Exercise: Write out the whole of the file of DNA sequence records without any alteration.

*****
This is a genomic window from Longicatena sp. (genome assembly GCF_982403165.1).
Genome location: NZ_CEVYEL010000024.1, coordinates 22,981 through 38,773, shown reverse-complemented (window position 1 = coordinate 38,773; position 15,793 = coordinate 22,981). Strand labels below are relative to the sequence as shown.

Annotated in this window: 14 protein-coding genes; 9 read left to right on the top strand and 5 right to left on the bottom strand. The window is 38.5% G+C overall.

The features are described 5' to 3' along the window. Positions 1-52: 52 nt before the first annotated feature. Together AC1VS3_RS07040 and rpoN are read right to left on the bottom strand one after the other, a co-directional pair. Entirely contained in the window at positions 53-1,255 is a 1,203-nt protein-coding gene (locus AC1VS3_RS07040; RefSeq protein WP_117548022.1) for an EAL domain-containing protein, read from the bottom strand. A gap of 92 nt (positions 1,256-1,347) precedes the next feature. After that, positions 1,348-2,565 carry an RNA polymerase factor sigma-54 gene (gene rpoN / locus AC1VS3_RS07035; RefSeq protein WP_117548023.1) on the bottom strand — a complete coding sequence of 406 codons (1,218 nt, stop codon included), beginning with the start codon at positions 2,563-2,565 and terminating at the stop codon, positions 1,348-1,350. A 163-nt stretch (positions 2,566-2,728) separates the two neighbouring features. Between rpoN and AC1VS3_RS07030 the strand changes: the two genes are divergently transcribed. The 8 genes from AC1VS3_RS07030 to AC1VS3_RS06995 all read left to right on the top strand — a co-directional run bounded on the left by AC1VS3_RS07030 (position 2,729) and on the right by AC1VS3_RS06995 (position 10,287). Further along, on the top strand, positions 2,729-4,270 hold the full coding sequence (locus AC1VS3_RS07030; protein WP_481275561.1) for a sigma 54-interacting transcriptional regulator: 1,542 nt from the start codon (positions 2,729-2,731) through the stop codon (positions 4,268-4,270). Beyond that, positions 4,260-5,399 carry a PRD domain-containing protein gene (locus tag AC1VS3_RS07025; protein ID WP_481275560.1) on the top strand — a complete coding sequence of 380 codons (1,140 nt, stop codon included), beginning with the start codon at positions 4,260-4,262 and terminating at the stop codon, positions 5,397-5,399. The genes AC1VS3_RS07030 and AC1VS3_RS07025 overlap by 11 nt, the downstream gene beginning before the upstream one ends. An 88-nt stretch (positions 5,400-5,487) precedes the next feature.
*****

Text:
This is a genomic window from Longicatena sp. (genome assembly GCF_982403165.1).
Genome location: NZ_CEVYEL010000024.1, coordinates 22,981 through 38,773, shown reverse-complemented (window position 1 = coordinate 38,773; position 15,793 = coordinate 22,981). Strand labels below are relative to the sequence as shown.

Annotated in this window: 14 protein-coding genes; 9 read left to right on the top strand and 5 right to left on the bottom strand. The window is 38.5% G+C overall.

The features are described 5' to 3' along the window. Positions 1-52: 52 nt before the first annotated feature. Together AC1VS3_RS07040 and rpoN are read right to left on the bottom strand one after the other, a co-directional pair. Entirely contained in the window at positions 53-1,255 is a 1,203-nt protein-coding gene (locus AC1VS3_RS07040; RefSeq protein WP_117548022.1) for an EAL domain-containing protein, read from the bottom strand. A gap of 92 nt (positions 1,256-1,347) precedes the next feature. After that, positions 1,348-2,565 carry an RNA polymerase factor sigma-54 gene (gene rpoN / locus AC1VS3_RS07035; RefSeq protein WP_117548023.1) on the bottom strand — a complete coding sequence of 406 codons (1,218 nt, stop codon included), beginning with the start codon at positions 2,563-2,565 and terminating at the stop codon, positions 1,348-1,350. A 163-nt stretch (positions 2,566-2,728) separates the two neighbouring features. Between rpoN and AC1VS3_RS07030 the strand changes: the two genes are divergently transcribed. The 8 genes from AC1VS3_RS07030 to AC1VS3_RS06995 all read left to right on the top strand — a co-directional run bounded on the left by AC1VS3_RS07030 (position 2,729) and on the right by AC1VS3_RS06995 (position 10,287). Further along, on the top strand, positions 2,729-4,270 hold the full coding sequence (locus AC1VS3_RS07030; protein WP_481275561.1) for a sigma 54-interacting transcriptional regulator: 1,542 nt from the start codon (positions 2,729-2,731) through the stop codon (positions 4,268-4,270). Beyond that, positions 4,260-5,399 carry a PRD domain-containing protein gene (locus tag AC1VS3_RS07025; protein ID WP_481275560.1) on the top strand — a complete coding sequence of 380 codons (1,140 nt, stop codon included), beginning with the start codon at positions 4,260-4,262 and terminating at the stop codon, positions 5,397-5,399. The genes AC1VS3_RS07030 and AC1VS3_RS07025 overlap by 11 nt, the downstream gene beginning before the upstream one ends. An 88-nt stretch (positions 5,400-5,487) precedes the next feature.